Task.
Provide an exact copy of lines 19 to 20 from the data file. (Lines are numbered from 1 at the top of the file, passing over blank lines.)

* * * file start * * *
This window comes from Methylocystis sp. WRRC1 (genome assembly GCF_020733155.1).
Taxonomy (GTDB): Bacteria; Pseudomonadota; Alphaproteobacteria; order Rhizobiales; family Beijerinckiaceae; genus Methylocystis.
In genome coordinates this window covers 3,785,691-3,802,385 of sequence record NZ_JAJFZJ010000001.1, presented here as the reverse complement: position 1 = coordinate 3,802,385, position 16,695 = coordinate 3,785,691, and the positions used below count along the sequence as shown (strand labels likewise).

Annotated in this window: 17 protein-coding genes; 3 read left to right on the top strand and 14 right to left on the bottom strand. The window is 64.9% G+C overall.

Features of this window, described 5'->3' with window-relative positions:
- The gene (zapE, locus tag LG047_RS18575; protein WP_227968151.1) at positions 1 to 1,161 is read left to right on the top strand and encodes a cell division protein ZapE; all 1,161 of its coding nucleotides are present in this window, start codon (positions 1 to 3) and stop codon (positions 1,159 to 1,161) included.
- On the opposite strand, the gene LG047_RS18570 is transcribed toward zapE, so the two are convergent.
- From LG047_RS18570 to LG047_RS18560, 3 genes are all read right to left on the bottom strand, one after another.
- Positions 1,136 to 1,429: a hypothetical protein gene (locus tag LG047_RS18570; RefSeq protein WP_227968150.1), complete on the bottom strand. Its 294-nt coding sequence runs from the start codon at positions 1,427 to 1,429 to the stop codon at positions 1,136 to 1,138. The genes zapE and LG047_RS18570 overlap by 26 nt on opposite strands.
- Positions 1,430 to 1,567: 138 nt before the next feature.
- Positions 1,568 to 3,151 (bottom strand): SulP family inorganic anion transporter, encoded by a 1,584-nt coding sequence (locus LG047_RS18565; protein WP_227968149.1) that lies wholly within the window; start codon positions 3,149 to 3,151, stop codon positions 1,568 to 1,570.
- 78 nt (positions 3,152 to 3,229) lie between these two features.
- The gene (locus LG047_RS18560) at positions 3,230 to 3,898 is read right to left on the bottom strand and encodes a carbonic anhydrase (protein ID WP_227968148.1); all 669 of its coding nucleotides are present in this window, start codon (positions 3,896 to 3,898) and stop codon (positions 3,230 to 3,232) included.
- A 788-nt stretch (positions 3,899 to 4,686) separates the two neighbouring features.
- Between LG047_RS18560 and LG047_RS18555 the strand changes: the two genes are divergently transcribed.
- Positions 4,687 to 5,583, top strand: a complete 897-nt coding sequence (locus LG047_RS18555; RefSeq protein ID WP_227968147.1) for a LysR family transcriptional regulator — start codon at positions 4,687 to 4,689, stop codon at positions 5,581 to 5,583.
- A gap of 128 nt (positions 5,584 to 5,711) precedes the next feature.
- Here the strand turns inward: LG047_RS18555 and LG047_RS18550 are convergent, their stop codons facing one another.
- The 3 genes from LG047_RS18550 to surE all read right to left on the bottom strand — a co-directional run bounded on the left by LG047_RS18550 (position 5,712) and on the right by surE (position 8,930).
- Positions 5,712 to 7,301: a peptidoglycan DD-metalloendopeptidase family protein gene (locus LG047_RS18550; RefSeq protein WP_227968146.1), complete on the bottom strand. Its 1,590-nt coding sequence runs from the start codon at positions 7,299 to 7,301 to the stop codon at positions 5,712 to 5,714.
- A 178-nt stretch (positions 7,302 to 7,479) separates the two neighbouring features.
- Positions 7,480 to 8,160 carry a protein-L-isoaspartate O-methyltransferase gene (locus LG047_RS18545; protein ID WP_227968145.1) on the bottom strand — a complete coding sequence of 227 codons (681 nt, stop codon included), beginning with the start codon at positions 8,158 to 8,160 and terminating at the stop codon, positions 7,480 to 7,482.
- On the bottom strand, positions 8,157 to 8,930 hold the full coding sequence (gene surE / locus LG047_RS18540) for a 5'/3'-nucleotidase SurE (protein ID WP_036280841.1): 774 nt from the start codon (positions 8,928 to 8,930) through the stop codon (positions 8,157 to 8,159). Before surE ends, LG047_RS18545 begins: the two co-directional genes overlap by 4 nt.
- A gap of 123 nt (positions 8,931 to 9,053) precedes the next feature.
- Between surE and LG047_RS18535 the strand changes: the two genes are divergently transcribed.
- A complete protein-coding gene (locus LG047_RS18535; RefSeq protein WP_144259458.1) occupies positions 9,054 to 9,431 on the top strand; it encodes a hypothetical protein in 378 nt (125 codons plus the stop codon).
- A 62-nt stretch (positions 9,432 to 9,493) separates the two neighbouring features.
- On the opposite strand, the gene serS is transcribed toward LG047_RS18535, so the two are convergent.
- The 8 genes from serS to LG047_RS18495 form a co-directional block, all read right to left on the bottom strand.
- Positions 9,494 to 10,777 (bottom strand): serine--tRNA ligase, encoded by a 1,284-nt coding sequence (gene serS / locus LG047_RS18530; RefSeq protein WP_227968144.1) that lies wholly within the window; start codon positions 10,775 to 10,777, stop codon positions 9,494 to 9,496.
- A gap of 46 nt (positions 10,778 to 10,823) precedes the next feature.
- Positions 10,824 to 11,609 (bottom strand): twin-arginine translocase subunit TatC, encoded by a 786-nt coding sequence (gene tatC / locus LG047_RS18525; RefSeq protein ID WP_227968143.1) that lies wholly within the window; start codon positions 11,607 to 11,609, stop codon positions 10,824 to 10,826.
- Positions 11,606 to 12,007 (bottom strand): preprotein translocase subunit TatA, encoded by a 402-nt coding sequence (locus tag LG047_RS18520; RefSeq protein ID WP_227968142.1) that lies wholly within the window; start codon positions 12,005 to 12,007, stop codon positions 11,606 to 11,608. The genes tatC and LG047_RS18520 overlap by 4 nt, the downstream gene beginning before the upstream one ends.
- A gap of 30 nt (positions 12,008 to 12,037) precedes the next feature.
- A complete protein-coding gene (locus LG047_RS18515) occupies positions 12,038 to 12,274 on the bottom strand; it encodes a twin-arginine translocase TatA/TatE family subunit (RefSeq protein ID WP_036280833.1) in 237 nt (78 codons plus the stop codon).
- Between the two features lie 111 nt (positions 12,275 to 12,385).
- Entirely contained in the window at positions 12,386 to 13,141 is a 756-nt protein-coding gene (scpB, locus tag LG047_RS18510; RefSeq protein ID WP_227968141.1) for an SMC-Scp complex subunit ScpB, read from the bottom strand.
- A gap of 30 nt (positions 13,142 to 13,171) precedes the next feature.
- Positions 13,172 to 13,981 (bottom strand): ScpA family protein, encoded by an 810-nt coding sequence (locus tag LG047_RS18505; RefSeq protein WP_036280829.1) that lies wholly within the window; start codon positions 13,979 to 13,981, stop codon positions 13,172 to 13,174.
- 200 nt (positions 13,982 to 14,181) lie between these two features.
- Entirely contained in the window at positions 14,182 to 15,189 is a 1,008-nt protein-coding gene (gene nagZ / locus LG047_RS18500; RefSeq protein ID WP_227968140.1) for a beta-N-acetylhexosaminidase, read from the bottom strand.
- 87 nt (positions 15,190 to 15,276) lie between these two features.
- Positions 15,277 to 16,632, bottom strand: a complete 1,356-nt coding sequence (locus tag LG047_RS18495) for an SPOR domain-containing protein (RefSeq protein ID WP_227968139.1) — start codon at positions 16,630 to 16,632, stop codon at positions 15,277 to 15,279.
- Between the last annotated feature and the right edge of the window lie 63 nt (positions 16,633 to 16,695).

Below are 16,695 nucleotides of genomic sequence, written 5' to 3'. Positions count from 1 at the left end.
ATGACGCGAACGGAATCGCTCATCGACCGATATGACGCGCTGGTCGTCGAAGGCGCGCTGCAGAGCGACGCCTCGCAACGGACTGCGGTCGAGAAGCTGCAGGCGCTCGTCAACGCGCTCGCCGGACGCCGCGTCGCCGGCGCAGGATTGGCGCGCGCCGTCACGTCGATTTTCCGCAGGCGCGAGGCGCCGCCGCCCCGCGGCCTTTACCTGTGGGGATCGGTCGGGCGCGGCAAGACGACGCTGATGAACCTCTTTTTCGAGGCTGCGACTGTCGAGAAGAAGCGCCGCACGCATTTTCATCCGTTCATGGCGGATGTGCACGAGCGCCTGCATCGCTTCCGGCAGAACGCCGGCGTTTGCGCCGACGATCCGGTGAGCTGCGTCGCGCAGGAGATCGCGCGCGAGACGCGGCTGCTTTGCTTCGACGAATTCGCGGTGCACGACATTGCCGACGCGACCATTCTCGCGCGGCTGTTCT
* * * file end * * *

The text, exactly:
- The 3 genes from LG047_RS18550 to surE all read right to left on the bottom strand — a co-directional run bounded on the left by LG047_RS18550 (position 5,712) and on the right by surE (position 8,930).
- Positions 5,712 to 7,301: a peptidoglycan DD-metalloendopeptidase family protein gene (locus LG047_RS18550; RefSeq protein WP_227968146.1), complete on the bottom strand. Its 1,590-nt coding sequence runs from the start codon at positions 7,299 to 7,301 to the stop codon at positions 5,712 to 5,714.